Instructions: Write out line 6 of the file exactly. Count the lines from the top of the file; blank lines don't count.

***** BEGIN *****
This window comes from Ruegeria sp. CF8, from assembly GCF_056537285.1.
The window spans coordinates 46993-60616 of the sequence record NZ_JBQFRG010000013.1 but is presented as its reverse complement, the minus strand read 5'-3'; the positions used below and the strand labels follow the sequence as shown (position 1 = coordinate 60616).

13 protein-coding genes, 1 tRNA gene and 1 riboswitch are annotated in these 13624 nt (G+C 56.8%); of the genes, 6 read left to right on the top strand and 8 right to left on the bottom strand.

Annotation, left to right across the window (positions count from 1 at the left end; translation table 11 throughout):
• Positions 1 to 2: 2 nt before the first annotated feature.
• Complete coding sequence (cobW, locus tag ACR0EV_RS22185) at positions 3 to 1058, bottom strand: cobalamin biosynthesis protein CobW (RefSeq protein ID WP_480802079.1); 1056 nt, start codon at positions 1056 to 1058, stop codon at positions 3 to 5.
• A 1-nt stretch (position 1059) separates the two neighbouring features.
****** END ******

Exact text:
• Complete coding sequence (cobW, locus tag ACR0EV_RS22185) at positions 3 to 1058, bottom strand: cobalamin biosynthesis protein CobW (RefSeq protein ID WP_480802079.1); 1056 nt, start codon at positions 1056 to 1058, stop codon at positions 3 to 5.